Out of the reach of cattle? Animal subjectivities shaping the electrical cultures of British livestock farming in the second half of the 20th C.
This work was funded by the Wellcome Trust, grant ref 209818-E-17-Z.
This paper explores the use of electricity in 20th-century British farming, as captured in the agricultural press, advisory literature, films and specialist publications intended for the farming community. Through the lens of livestock management, the article addresses the ways in which non-human animal physiologies and subjectivities were implicated in the emerging energy landscapes of the post-war British countryside. Land value at the time was framed by an emphasis on sector-wide efficiency gains, and drivers for increased productivity. By taking electric fencing within dairy production after the Agriculture Act (1947) as a case study, the article refocuses electrical history to consider non-human animal impacts on energy transformations. It argues, firstly, that in Britain during the 1940s-80s energy decisions impacting on the managed spaces of the farm were caught up in the experiences of livestock, and, secondly, that the energy decisions that moulded the spacialities of agricultural practice in this period were shaped by livestock’s responses to that experience.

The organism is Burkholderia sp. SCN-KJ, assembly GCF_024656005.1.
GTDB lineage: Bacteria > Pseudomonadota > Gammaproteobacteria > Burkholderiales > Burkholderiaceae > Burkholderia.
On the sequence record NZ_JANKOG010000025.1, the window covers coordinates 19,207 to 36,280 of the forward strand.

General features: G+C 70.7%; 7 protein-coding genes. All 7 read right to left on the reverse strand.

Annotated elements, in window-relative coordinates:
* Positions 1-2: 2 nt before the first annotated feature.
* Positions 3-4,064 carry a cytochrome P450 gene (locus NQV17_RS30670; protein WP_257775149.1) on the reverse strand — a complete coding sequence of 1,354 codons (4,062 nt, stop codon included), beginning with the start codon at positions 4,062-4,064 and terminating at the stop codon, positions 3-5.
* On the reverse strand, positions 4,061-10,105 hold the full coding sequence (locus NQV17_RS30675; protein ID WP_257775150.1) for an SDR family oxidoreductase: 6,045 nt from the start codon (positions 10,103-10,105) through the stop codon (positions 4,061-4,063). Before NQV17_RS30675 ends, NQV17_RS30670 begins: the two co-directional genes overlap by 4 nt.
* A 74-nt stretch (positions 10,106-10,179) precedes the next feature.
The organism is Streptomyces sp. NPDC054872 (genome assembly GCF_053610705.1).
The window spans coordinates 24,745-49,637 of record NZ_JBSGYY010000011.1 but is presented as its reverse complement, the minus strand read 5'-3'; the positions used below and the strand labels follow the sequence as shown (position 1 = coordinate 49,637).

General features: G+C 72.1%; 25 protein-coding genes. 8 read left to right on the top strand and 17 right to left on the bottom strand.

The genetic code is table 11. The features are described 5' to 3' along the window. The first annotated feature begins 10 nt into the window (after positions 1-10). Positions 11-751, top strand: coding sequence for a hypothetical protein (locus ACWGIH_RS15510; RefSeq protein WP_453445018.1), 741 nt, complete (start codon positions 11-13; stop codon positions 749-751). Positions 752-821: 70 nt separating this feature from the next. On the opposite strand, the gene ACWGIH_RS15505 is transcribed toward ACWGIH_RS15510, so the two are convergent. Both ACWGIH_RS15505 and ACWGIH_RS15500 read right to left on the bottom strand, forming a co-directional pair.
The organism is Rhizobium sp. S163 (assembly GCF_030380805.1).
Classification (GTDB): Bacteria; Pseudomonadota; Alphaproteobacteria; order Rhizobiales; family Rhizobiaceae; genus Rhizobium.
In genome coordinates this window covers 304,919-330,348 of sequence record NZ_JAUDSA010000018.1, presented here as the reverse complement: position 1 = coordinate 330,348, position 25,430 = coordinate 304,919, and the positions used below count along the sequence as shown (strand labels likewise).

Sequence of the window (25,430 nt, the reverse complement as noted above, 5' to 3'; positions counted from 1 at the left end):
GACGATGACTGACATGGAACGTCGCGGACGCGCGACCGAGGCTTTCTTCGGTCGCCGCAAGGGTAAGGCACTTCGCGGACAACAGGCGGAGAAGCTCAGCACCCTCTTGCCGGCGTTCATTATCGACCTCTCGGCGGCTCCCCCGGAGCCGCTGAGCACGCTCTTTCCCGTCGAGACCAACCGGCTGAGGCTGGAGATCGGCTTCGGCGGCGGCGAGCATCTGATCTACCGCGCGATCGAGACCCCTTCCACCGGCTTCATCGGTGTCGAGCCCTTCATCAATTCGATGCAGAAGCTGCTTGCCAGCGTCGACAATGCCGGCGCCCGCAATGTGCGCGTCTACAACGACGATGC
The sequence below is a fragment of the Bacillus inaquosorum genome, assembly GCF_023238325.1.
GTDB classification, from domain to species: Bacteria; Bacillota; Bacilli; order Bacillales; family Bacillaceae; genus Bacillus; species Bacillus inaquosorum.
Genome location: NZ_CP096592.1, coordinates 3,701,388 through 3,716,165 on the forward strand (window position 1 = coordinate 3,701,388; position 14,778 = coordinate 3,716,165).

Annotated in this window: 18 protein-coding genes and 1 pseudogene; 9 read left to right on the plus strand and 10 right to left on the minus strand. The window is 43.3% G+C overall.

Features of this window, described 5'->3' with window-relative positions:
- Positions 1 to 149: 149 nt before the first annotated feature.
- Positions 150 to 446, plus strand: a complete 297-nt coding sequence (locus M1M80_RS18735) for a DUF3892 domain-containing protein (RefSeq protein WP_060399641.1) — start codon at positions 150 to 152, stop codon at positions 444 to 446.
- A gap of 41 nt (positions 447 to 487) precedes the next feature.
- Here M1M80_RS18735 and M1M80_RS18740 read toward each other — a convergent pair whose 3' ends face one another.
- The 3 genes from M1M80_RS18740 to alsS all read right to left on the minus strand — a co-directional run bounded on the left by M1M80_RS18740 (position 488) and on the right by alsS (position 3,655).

ALL ELECTRICAL INSTALLATIONS AT MAINS VOLTAGE MUST BE OUT OF REACH OF CATTLE AND PROPERLY EARTHED.
- Adequate lighting (flourescent is preferable)
- A power point for a hand inspection lamp or clippers; power for hand-held equipment should be supplied through a step-down transformer
- A clean water supply for treatment and washing down.1